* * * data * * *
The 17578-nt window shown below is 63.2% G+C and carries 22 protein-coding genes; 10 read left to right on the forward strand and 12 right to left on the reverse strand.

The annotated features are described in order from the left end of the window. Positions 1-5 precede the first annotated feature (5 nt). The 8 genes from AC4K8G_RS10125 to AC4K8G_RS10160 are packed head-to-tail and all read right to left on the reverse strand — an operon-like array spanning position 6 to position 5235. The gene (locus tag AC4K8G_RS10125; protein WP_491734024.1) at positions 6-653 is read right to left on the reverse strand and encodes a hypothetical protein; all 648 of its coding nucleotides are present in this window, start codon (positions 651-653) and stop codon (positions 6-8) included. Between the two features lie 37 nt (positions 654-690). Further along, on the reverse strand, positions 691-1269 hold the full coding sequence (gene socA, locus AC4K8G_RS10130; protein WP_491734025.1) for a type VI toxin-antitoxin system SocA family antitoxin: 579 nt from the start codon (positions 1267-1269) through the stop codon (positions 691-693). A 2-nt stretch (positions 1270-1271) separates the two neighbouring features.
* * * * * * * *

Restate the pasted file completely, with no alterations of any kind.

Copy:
The 17578-nt window shown below is 63.2% G+C and carries 22 protein-coding genes; 10 read left to right on the forward strand and 12 right to left on the reverse strand.

The annotated features are described in order from the left end of the window. Positions 1-5 precede the first annotated feature (5 nt). The 8 genes from AC4K8G_RS10125 to AC4K8G_RS10160 are packed head-to-tail and all read right to left on the reverse strand — an operon-like array spanning position 6 to position 5235. The gene (locus tag AC4K8G_RS10125; protein WP_491734024.1) at positions 6-653 is read right to left on the reverse strand and encodes a hypothetical protein; all 648 of its coding nucleotides are present in this window, start codon (positions 651-653) and stop codon (positions 6-8) included. Between the two features lie 37 nt (positions 654-690). Further along, on the reverse strand, positions 691-1269 hold the full coding sequence (gene socA, locus AC4K8G_RS10130; protein WP_491734025.1) for a type VI toxin-antitoxin system SocA family antitoxin: 579 nt from the start codon (positions 1267-1269) through the stop codon (positions 691-693). A 2-nt stretch (positions 1270-1271) separates the two neighbouring features.